Whatever you decide to do, I think you feel like you covered your bases if you give the adults of the family a heads up first. At that point if they give you a gift, they know they will not be receiving one in return. Or if they choose to be petty, they still have 10 days to return your gifts. Consider bringing over some games or fun activities to share so the attention is off the fact that you dind’t bring gifts and remind your family that holidays are really about sharing time together and relaxing.Answer by Susan E
There’s probably many ways you can do it. I personally chose the following way when the family (I have 4 siblings) started growing with marriages and the birth of nieces and nephews, now great-nieces and nephews and my own grandchildren. I make a charitable donation (listing everyone in my family as donors) to a local family-oriented charity – either a safe shelter for women and kids fleeing violent homes; or a school lunch program for inner city kids; or a library program for immigrant children to learn to read, etc. The charity sends me a receipt and I send a Christmas card to each of my family members with a copy of the receipt and I write on it: “A donation has been made in your name to the following charity—————–” Merry Christmas and Happy New Year to you and your family.” Nobody has ever complained about it. All of us keep the commercial part of Christmas contained in our own homes – i.e. parents buy for their own children and grandchildren only – not the nieces and nephews or their adult siblings. That allows each family to spend or not spend, according to their beliefs. For me, it feels great to give to a charity that helps families who have nothing, and it completely deletes the hassle and stress of trying to buy for 15 nieces, nephews, great-nieces and great-nephews. This could be a way to announce to your family that your Christmas $ $ are going in a different direction, but that your family members will still be receiving the “gift” of giving to someone else in their name.Answer by ANDREW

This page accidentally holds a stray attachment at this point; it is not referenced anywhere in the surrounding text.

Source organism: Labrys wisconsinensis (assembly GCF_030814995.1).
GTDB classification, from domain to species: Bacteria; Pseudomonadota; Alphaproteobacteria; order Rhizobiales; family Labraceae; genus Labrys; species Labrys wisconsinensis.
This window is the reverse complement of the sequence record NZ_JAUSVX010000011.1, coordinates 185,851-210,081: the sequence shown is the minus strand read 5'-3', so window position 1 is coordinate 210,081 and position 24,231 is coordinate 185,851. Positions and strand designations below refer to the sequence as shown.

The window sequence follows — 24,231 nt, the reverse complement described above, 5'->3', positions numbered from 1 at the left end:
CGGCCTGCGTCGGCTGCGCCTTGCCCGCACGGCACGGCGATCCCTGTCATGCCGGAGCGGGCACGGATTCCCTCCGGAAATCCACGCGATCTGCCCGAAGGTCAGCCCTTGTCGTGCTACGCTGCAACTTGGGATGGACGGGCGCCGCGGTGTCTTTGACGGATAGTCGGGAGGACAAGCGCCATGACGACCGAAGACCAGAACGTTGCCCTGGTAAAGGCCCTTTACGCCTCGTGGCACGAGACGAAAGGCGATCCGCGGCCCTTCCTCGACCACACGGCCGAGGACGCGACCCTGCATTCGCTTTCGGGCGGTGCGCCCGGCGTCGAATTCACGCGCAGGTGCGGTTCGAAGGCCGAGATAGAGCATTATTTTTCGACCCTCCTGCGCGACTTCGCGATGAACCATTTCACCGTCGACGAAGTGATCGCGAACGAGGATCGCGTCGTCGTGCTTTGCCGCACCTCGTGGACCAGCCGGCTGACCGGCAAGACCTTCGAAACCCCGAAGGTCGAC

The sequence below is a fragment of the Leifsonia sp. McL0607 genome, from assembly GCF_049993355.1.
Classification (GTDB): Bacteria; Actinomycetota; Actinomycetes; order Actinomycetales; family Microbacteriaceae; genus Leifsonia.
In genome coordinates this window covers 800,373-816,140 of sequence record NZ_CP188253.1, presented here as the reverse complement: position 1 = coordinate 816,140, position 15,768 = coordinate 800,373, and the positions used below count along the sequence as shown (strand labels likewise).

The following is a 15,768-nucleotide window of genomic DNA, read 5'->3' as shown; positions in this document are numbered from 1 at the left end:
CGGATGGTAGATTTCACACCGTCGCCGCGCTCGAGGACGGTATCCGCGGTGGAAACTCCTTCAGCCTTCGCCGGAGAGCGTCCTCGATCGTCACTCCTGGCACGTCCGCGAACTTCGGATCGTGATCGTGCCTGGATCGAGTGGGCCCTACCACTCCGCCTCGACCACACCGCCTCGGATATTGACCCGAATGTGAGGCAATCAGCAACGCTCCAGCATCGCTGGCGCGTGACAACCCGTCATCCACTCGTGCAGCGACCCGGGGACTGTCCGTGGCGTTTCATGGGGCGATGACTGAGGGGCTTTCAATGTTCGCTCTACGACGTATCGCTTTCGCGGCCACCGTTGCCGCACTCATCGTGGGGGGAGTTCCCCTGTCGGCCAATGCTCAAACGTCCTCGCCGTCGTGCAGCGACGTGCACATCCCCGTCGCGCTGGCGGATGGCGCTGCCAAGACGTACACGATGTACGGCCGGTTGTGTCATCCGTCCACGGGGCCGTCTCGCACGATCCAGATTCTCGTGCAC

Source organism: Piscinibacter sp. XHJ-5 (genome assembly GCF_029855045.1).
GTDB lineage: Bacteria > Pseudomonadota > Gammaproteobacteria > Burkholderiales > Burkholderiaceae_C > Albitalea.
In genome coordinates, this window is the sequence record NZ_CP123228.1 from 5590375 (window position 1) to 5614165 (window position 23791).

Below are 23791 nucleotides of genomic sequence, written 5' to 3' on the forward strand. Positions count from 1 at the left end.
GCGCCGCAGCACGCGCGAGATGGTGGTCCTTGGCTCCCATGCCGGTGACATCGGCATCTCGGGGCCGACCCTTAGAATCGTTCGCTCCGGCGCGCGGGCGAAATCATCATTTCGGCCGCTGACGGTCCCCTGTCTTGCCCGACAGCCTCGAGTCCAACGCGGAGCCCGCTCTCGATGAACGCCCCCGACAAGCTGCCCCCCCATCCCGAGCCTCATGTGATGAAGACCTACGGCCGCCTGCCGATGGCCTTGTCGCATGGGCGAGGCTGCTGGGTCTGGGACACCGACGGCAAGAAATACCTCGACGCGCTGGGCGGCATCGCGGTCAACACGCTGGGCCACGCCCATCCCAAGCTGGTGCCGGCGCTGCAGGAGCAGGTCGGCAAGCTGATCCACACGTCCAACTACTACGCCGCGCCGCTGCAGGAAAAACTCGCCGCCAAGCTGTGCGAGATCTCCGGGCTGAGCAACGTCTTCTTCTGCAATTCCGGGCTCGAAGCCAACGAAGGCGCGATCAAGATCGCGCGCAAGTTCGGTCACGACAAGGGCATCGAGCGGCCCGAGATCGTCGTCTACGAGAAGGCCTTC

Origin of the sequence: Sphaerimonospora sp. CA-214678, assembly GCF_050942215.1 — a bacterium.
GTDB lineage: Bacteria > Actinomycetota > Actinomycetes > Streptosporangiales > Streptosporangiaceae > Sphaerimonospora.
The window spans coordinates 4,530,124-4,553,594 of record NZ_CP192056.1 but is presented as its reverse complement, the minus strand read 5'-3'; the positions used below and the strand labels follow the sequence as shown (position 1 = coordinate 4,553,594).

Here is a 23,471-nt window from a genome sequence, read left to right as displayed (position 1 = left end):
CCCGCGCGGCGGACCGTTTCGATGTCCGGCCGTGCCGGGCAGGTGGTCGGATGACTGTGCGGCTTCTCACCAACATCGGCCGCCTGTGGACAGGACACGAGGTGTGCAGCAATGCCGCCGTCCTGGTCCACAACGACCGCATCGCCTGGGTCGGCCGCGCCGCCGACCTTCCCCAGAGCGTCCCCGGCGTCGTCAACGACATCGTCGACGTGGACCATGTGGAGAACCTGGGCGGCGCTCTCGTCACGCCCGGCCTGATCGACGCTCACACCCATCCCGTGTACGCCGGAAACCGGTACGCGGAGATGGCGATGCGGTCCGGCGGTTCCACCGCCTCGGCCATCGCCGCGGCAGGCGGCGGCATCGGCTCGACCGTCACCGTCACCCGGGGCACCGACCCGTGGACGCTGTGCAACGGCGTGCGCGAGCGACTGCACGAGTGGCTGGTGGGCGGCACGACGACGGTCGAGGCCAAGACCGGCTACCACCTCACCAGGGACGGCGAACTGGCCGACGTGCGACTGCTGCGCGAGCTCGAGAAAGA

Buy them something small…
The happiness is great…
Give them your love forever and ever and ever more
GOD AND JESUS TOLD ME I AM THE HOLY SPIRIT
AMANAnswer by napalm_jane
Just tell them you will no longer be buying christmas gifts as it is hard times right now. People should give gifts because they want to, not because they expect something in return.Answer by Daver
<<For years now gift for anyone.>>
So you’re using your nephews/cousins rudeness to justify your own?
And that proves what, exactly?
In the interest of being polite, this year POLITELY solicit a “thank you” from your nephews and counsins. That would be the constructive thing to do.
<<On the big buy them gifts?>>
No, of course it wouldn’t be kosher to accept gifts from people when you didn’t buy for them!
Seriously, the POLITE & CONSTRUCTIVE thing to do would be to solicit a “thank you” from people you buy gifts for, rather than not buying anything at all.